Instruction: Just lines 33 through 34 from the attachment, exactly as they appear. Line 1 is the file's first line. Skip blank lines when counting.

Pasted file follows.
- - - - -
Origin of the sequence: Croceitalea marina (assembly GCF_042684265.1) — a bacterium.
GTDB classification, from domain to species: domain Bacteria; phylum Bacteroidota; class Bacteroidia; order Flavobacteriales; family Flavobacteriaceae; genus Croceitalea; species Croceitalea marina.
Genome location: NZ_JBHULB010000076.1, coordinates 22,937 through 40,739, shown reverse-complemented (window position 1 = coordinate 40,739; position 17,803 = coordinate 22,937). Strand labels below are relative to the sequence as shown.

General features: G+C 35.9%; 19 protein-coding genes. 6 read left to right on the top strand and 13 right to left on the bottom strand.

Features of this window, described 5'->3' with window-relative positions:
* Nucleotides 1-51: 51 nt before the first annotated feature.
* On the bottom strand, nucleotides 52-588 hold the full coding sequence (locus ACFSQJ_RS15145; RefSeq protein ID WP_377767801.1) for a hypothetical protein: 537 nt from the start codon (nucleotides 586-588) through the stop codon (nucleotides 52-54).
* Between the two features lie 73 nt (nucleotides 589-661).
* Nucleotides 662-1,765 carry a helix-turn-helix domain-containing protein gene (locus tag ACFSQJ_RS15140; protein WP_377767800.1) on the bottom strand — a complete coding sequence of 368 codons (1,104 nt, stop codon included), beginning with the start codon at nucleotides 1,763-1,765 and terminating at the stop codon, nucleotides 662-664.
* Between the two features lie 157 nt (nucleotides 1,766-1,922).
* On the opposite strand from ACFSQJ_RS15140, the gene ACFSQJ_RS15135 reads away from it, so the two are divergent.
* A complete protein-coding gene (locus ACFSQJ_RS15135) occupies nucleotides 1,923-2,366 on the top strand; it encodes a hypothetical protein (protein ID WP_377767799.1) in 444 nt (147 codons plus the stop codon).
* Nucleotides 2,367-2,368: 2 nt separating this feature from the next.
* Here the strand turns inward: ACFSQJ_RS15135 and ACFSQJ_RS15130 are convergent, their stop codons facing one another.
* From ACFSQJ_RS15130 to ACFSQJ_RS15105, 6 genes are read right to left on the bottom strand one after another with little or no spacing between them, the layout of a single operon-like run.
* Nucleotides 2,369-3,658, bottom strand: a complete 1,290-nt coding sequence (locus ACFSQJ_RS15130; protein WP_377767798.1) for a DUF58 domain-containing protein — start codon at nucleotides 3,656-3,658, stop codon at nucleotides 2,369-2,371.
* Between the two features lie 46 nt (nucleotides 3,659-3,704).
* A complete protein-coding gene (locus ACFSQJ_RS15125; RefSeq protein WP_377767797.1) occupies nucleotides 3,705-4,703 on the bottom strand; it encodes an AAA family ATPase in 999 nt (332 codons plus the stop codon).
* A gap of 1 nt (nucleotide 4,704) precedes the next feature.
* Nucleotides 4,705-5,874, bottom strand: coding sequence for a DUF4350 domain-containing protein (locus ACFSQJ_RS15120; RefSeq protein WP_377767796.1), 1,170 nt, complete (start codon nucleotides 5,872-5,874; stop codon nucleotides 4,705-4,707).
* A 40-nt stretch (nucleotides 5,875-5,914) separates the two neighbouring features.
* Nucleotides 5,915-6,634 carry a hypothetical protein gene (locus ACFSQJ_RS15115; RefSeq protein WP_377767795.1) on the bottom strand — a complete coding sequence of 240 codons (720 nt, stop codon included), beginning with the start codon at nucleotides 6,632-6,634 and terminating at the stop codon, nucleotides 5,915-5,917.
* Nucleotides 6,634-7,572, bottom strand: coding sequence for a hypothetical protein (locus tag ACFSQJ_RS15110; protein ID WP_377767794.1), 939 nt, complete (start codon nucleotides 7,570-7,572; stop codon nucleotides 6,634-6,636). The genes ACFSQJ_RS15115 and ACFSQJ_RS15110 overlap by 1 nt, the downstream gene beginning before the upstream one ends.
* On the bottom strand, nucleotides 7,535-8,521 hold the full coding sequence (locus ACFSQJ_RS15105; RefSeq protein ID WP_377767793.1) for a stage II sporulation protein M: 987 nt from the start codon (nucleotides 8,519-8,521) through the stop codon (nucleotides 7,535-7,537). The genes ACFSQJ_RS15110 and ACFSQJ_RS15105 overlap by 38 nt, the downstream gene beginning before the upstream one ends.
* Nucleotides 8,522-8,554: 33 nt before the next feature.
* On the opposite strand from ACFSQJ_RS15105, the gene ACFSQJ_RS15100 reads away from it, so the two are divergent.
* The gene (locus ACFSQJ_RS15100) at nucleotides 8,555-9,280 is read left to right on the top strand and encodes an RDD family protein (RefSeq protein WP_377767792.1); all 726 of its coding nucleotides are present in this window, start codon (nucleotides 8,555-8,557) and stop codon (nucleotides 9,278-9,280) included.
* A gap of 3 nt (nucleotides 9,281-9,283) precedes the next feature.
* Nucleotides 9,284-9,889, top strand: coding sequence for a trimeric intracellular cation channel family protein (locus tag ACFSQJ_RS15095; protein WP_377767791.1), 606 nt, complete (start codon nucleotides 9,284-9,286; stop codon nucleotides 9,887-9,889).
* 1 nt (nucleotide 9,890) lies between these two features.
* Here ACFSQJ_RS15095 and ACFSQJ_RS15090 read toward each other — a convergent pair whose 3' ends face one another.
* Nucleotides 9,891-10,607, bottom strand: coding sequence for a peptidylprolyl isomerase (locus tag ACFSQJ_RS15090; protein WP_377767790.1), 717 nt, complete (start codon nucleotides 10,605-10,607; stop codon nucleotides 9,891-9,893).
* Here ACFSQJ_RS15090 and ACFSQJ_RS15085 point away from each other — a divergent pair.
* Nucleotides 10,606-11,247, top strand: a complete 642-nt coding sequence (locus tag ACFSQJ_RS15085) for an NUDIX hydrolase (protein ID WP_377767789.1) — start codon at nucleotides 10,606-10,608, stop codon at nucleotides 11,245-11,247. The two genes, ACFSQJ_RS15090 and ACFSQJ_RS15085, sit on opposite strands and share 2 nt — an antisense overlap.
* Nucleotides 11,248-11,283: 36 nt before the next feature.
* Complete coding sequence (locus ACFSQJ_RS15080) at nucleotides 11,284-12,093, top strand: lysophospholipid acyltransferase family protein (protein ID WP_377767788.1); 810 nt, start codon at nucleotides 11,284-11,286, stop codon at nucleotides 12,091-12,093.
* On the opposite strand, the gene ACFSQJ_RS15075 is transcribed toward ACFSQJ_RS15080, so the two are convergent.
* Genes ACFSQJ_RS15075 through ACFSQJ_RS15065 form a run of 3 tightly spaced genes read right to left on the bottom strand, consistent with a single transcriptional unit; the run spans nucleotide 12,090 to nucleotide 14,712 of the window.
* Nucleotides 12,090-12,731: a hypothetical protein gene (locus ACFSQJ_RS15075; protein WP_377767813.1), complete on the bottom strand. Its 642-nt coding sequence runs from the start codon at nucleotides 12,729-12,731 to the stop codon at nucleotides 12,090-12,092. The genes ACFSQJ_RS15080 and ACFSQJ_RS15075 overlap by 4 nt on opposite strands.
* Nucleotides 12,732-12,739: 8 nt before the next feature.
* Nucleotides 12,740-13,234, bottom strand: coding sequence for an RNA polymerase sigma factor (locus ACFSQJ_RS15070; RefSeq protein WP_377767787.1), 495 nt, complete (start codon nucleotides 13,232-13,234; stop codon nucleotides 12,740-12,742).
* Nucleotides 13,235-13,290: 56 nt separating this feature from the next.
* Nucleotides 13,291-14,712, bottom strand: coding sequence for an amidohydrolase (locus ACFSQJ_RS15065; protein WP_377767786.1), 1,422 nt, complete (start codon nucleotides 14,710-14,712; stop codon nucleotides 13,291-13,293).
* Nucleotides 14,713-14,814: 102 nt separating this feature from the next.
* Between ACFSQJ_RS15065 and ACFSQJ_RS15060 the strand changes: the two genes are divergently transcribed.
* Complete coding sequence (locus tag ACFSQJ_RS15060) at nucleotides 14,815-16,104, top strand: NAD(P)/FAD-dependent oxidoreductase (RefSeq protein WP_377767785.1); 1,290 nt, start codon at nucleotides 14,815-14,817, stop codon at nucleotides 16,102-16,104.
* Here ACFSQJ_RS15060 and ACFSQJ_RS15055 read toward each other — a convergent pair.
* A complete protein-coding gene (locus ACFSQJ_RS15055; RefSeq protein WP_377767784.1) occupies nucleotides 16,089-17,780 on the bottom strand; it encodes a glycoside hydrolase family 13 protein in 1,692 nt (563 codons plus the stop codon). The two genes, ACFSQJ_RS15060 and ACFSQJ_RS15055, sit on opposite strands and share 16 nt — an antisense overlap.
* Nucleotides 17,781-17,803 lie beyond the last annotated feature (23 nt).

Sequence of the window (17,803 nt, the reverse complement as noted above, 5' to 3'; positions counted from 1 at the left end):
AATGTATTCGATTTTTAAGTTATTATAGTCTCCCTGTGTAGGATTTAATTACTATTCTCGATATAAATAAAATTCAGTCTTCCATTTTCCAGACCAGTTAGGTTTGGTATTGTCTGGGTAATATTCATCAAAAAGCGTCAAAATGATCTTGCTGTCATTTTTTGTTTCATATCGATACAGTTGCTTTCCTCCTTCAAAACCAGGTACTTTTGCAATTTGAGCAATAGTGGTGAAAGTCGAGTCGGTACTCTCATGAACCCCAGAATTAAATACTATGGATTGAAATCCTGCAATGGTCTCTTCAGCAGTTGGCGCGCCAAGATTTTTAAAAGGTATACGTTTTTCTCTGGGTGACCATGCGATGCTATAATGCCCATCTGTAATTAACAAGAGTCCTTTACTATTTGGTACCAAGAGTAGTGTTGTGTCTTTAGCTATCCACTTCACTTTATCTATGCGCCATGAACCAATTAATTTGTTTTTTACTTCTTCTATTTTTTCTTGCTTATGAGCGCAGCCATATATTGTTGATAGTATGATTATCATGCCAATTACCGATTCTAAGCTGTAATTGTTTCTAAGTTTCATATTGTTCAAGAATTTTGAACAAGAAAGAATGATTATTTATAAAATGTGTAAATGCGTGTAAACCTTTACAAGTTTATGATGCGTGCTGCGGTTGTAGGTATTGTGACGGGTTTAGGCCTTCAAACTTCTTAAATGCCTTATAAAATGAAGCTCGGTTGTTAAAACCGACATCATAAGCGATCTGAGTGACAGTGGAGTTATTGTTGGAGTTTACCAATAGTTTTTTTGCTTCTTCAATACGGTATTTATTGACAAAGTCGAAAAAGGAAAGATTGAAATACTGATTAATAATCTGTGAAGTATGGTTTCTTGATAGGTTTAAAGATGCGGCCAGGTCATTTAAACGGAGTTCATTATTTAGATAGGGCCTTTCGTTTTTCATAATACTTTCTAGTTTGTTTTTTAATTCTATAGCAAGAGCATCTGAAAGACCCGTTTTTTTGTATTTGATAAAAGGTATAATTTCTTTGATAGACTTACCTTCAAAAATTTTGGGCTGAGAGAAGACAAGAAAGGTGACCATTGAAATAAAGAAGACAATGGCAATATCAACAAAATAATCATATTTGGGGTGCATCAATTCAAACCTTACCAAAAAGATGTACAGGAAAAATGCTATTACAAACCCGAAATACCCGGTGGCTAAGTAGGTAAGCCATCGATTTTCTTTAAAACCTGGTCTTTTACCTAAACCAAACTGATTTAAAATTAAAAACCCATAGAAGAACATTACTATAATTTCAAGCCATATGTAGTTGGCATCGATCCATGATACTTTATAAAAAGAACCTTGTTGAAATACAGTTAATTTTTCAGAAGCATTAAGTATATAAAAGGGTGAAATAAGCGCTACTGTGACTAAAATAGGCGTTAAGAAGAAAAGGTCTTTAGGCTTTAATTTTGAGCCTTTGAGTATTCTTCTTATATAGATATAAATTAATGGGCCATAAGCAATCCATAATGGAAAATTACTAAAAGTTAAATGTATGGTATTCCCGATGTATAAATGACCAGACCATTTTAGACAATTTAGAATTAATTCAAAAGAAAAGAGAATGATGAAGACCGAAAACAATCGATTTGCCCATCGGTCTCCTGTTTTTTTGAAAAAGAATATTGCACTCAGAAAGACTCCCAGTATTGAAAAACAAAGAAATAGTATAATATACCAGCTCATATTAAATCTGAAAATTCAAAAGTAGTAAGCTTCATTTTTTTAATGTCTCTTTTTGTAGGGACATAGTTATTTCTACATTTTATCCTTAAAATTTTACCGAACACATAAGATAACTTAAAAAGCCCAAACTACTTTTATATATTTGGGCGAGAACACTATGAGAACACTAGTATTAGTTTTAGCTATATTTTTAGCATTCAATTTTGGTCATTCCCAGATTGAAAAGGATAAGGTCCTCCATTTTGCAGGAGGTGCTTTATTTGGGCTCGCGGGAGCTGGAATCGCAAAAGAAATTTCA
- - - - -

* Here ACFSQJ_RS15090 and ACFSQJ_RS15085 point away from each other — a divergent pair.
* Nucleotides 10,606-11,247, top strand: a complete 642-nt coding sequence (locus tag ACFSQJ_RS15085) for an NUDIX hydrolase (protein ID WP_377767789.1) — start codon at nucleotides 10,606-10,608, stop codon at nucleotides 11,245-11,247. The two genes, ACFSQJ_RS15090 and ACFSQJ_RS15085, sit on opposite strands and share 2 nt — an antisense overlap.